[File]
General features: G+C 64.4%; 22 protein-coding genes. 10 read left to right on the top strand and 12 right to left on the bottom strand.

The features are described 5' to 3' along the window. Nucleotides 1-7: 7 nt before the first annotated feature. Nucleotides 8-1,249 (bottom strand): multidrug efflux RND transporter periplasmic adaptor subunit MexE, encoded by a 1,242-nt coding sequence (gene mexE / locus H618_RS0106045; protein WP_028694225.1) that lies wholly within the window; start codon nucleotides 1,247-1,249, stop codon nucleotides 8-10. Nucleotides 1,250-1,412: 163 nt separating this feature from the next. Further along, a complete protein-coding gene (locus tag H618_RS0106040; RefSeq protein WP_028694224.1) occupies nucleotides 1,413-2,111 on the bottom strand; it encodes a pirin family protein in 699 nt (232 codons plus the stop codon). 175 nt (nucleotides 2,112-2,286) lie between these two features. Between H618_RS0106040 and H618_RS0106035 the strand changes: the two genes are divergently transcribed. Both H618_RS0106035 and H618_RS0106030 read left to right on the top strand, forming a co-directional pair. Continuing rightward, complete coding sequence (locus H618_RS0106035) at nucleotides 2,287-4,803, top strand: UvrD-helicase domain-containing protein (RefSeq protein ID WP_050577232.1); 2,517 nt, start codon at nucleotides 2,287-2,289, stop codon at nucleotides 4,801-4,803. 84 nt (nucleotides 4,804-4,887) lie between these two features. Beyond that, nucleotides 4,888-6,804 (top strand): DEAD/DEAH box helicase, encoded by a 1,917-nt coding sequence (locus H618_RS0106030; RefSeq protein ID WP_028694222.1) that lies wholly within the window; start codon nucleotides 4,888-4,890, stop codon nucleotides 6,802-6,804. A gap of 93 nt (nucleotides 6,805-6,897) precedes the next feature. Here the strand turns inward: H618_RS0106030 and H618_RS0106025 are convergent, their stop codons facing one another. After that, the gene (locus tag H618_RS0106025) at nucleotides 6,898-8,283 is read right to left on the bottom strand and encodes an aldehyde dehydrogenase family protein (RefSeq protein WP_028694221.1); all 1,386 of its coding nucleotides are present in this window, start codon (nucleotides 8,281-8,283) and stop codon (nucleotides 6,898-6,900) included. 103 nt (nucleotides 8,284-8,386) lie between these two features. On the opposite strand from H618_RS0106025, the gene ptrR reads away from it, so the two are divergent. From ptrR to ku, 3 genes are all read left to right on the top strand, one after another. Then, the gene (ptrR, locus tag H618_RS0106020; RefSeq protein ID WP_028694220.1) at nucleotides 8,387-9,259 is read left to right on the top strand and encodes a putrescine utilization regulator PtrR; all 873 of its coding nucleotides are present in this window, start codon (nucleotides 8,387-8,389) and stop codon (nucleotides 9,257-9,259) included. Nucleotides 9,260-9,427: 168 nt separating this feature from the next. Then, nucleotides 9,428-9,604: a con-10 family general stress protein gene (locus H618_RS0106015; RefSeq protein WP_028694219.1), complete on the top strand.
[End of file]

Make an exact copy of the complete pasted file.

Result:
General features: G+C 64.4%; 22 protein-coding genes. 10 read left to right on the top strand and 12 right to left on the bottom strand.

The features are described 5' to 3' along the window. Nucleotides 1-7: 7 nt before the first annotated feature. Nucleotides 8-1,249 (bottom strand): multidrug efflux RND transporter periplasmic adaptor subunit MexE, encoded by a 1,242-nt coding sequence (gene mexE / locus H618_RS0106045; protein WP_028694225.1) that lies wholly within the window; start codon nucleotides 1,247-1,249, stop codon nucleotides 8-10. Nucleotides 1,250-1,412: 163 nt separating this feature from the next. Further along, a complete protein-coding gene (locus tag H618_RS0106040; RefSeq protein WP_028694224.1) occupies nucleotides 1,413-2,111 on the bottom strand; it encodes a pirin family protein in 699 nt (232 codons plus the stop codon). 175 nt (nucleotides 2,112-2,286) lie between these two features. Between H618_RS0106040 and H618_RS0106035 the strand changes: the two genes are divergently transcribed. Both H618_RS0106035 and H618_RS0106030 read left to right on the top strand, forming a co-directional pair. Continuing rightward, complete coding sequence (locus H618_RS0106035) at nucleotides 2,287-4,803, top strand: UvrD-helicase domain-containing protein (RefSeq protein ID WP_050577232.1); 2,517 nt, start codon at nucleotides 2,287-2,289, stop codon at nucleotides 4,801-4,803. 84 nt (nucleotides 4,804-4,887) lie between these two features. Beyond that, nucleotides 4,888-6,804 (top strand): DEAD/DEAH box helicase, encoded by a 1,917-nt coding sequence (locus H618_RS0106030; RefSeq protein ID WP_028694222.1) that lies wholly within the window; start codon nucleotides 4,888-4,890, stop codon nucleotides 6,802-6,804. A gap of 93 nt (nucleotides 6,805-6,897) precedes the next feature. Here the strand turns inward: H618_RS0106030 and H618_RS0106025 are convergent, their stop codons facing one another. After that, the gene (locus tag H618_RS0106025) at nucleotides 6,898-8,283 is read right to left on the bottom strand and encodes an aldehyde dehydrogenase family protein (RefSeq protein WP_028694221.1); all 1,386 of its coding nucleotides are present in this window, start codon (nucleotides 8,281-8,283) and stop codon (nucleotides 6,898-6,900) included. 103 nt (nucleotides 8,284-8,386) lie between these two features. On the opposite strand from H618_RS0106025, the gene ptrR reads away from it, so the two are divergent. From ptrR to ku, 3 genes are all read left to right on the top strand, one after another. Then, the gene (ptrR, locus tag H618_RS0106020; RefSeq protein ID WP_028694220.1) at nucleotides 8,387-9,259 is read left to right on the top strand and encodes a putrescine utilization regulator PtrR; all 873 of its coding nucleotides are present in this window, start codon (nucleotides 8,387-8,389) and stop codon (nucleotides 9,257-9,259) included. Nucleotides 9,260-9,427: 168 nt separating this feature from the next. Then, nucleotides 9,428-9,604: a con-10 family general stress protein gene (locus H618_RS0106015; RefSeq protein WP_028694219.1), complete on the top strand.